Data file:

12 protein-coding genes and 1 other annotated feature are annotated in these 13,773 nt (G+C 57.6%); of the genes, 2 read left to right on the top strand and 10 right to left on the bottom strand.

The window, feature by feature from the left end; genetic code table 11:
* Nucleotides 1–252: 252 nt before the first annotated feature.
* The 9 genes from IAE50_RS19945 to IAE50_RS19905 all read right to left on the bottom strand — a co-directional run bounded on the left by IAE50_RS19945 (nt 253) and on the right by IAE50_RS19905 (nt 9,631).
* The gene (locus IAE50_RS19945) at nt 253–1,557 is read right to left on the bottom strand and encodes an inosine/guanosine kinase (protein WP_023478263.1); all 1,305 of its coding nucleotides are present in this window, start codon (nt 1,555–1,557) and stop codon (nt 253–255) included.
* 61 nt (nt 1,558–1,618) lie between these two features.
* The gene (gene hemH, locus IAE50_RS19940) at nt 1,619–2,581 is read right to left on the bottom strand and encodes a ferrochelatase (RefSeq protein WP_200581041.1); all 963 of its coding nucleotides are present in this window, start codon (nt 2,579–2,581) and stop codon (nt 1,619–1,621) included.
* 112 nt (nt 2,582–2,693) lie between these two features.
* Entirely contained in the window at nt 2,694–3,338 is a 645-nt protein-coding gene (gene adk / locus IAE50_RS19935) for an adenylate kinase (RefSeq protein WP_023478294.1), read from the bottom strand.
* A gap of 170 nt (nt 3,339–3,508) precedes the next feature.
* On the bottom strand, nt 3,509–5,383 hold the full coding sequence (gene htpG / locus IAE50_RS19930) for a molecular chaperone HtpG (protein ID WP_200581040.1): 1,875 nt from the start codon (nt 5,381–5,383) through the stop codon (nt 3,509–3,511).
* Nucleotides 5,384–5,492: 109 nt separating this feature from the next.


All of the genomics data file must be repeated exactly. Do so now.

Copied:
12 protein-coding genes and 1 other annotated feature are annotated in these 13,773 nt (G+C 57.6%); of the genes, 2 read left to right on the top strand and 10 right to left on the bottom strand.

The window, feature by feature from the left end; genetic code table 11:
* Nucleotides 1–252: 252 nt before the first annotated feature.
* The 9 genes from IAE50_RS19945 to IAE50_RS19905 all read right to left on the bottom strand — a co-directional run bounded on the left by IAE50_RS19945 (nt 253) and on the right by IAE50_RS19905 (nt 9,631).
* The gene (locus IAE50_RS19945) at nt 253–1,557 is read right to left on the bottom strand and encodes an inosine/guanosine kinase (protein WP_023478263.1); all 1,305 of its coding nucleotides are present in this window, start codon (nt 1,555–1,557) and stop codon (nt 253–255) included.
* 61 nt (nt 1,558–1,618) lie between these two features.
* The gene (gene hemH, locus IAE50_RS19940) at nt 1,619–2,581 is read right to left on the bottom strand and encodes a ferrochelatase (RefSeq protein WP_200581041.1); all 963 of its coding nucleotides are present in this window, start codon (nt 2,579–2,581) and stop codon (nt 1,619–1,621) included.
* 112 nt (nt 2,582–2,693) lie between these two features.
* Entirely contained in the window at nt 2,694–3,338 is a 645-nt protein-coding gene (gene adk / locus IAE50_RS19935) for an adenylate kinase (RefSeq protein WP_023478294.1), read from the bottom strand.
* A gap of 170 nt (nt 3,339–3,508) precedes the next feature.
* On the bottom strand, nt 3,509–5,383 hold the full coding sequence (gene htpG / locus IAE50_RS19930) for a molecular chaperone HtpG (protein ID WP_200581040.1): 1,875 nt from the start codon (nt 5,381–5,383) through the stop codon (nt 3,509–3,511).
* Nucleotides 5,384–5,492: 109 nt separating this feature from the next.